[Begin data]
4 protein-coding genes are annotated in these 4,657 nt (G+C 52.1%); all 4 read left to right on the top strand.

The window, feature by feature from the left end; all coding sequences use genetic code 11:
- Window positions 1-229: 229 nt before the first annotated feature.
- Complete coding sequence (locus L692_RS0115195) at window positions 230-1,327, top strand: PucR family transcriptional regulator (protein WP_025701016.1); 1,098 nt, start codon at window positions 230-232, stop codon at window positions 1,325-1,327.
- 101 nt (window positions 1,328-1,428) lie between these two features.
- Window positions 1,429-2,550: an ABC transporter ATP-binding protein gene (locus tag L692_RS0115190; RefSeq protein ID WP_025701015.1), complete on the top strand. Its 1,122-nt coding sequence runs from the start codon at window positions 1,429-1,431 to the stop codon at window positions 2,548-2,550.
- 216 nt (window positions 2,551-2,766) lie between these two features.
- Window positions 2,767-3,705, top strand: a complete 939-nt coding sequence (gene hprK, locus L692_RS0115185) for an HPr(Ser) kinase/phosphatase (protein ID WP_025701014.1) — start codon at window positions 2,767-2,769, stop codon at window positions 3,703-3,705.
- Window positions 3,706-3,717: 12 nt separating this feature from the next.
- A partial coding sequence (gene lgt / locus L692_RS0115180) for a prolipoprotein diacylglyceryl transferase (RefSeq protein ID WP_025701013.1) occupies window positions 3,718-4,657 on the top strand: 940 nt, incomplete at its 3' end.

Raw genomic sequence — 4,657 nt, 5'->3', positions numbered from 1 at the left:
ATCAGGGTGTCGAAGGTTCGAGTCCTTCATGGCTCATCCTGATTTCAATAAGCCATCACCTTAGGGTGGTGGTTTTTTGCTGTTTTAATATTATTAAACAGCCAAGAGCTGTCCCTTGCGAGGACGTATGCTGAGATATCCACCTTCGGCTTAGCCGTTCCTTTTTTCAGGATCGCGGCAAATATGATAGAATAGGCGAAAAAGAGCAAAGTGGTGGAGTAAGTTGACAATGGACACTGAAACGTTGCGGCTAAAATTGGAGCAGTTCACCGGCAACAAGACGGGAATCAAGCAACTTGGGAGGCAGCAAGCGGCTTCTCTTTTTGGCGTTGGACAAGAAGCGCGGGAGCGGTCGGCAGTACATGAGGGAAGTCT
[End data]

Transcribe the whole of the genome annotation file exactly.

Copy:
4 protein-coding genes are annotated in these 4,657 nt (G+C 52.1%); all 4 read left to right on the top strand.

The window, feature by feature from the left end; all coding sequences use genetic code 11:
- Window positions 1-229: 229 nt before the first annotated feature.
- Complete coding sequence (locus L692_RS0115195) at window positions 230-1,327, top strand: PucR family transcriptional regulator (protein WP_025701016.1); 1,098 nt, start codon at window positions 230-232, stop codon at window positions 1,325-1,327.
- 101 nt (window positions 1,328-1,428) lie between these two features.
- Window positions 1,429-2,550: an ABC transporter ATP-binding protein gene (locus tag L692_RS0115190; RefSeq protein ID WP_025701015.1), complete on the top strand. Its 1,122-nt coding sequence runs from the start codon at window positions 1,429-1,431 to the stop codon at window positions 2,548-2,550.
- 216 nt (window positions 2,551-2,766) lie between these two features.
- Window positions 2,767-3,705, top strand: a complete 939-nt coding sequence (gene hprK, locus L692_RS0115185) for an HPr(Ser) kinase/phosphatase (protein ID WP_025701014.1) — start codon at window positions 2,767-2,769, stop codon at window positions 3,703-3,705.
- Window positions 3,706-3,717: 12 nt separating this feature from the next.
- A partial coding sequence (gene lgt / locus L692_RS0115180) for a prolipoprotein diacylglyceryl transferase (RefSeq protein ID WP_025701013.1) occupies window positions 3,718-4,657 on the top strand: 940 nt, incomplete at its 3' end.

Raw genomic sequence — 4,657 nt, 5'->3', positions numbered from 1 at the left:
ATCAGGGTGTCGAAGGTTCGAGTCCTTCATGGCTCATCCTGATTTCAATAAGCCATCACCTTAGGGTGGTGGTTTTTTGCTGTTTTAATATTATTAAACAGCCAAGAGCTGTCCCTTGCGAGGACGTATGCTGAGATATCCACCTTCGGCTTAGCCGTTCCTTTTTTCAGGATCGCGGCAAATATGATAGAATAGGCGAAAAAGAGCAAAGTGGTGGAGTAAGTTGACAATGGACACTGAAACGTTGCGGCTAAAATTGGAGCAGTTCACCGGCAACAAGACGGGAATCAAGCAACTTGGGAGGCAGCAAGCGGCTTCTCTTTTTGGCGTTGGACAAGAAGCGCGGGAGCGGTCGGCAGTACATGAGGGAAGTCT